Medical School to teach students how to respond to bioterrorism

Mindy Hagen

Northwestern Medical School administrators said they are looking to expand the school’s infectious-diseases curriculum for first- and second-year students in response to the recent outbreak of anthrax cases, though their current focus remains on educating faculty and residents about bioterrorism treatments.

NU will follow a new plan put forth by the Association of American Medical Colleges to help prepare the nation’s physician workforce to respond to bioterrorism. The initiative, called “First Contact, First Response,” brings experts together to advise schools on adding curriculum content.

AAMC President Jordan Cohen said during a Nov. 1 press conference that the health care community needs to find new ways to collaborate during a time of uncertainty about bioterrorism.

“There is more we need to do to become as well-prepared to deal with terrorist attacks caused by biological agents or chemical and radiation exposure (as possible),” Cohen said.

NU’s Medical School administrators, currently concentrating on discussing bioterrorism information with practicing faculty and residents, said they expect curriculum for beginning students to change significantly before next year.

“I’m sure there will be substantive changes in the way we present the range of infectious diseases,” said Raymond Curry, the school’s executive associate dean for education. “Smallpox and anthrax will be back on the best-seller list. (Anthrax) won’t be a strange disease hidden in the back of a textbook anymore.”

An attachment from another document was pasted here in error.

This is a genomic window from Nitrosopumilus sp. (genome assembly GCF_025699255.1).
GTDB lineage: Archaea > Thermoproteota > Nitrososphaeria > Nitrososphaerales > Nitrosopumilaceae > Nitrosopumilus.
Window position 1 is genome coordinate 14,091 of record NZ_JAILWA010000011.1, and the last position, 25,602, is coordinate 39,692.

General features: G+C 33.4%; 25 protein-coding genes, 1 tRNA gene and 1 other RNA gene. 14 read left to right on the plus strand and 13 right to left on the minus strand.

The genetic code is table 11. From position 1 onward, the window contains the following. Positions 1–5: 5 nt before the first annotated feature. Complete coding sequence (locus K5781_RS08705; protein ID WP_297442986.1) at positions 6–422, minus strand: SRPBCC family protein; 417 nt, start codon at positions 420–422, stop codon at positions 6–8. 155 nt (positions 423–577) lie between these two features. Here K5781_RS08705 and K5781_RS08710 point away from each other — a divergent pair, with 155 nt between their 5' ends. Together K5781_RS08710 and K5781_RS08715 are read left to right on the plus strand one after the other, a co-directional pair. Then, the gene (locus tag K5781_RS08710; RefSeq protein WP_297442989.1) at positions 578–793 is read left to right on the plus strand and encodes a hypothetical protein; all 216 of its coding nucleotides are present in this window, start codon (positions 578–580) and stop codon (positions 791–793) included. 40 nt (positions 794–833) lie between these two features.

John Thomas, dean of educational programs, envisions the scientific and ethical issues of bioterrorism being taught in a discussion setting.

“Like all medical schools, we are looking for the best way to do what we need to academically to prepare our students in the most realistic way,” Thomas said. “The students are asking a lot of questions about this. It’s not just one of a myriad of topics anymore.”

Thomas said some aspects of bioterrorism, such as gases that affect the nervous system and diseases that are easily spread, have always been covered in beginning classes. Second-year medical student Melissa Cercone said she recently learned about anthrax during a lecture on different forms of bacteria.

“They didn’t present it any differently,” Cercone said. “They talked a little about bacteria-based diseases and when we studied antibiotics, they mentioned some of the drugs that are currently in the news as possible treatments.”

Administrators currently are working to educate health care workers on treatment issues. Curry said Northwestern Memorial Hospital in Chicago has generated and distributed the latest information about bioterrorism to physicians.

The hospital sponsored lectures, presentations and video updates about bioterrorism and held sessions in which experts answered questions from physicians and residents. Curry said the medical community has changed its approach to infectious diseases since the last recorded pre-Sept. 11 case of anthrax in the 1970s.

“We are starting to redefine questions of prognosis,” he said. “We had been thinking most cases of anthrax inhalation would be fatal, but now it appears we can rescue some people who have been gravely ill with modern intensive-care support methods.

“We are giving a combination of updates on new data along with what we already knew about anthrax and how we could identify it.”

Third-year medical student Zachary Batcho, who works in a medical rotation at the hospital, said he appreciates being targeted by the lectures.

“We are the ones out there dealing with the possible threats,” Batcho said.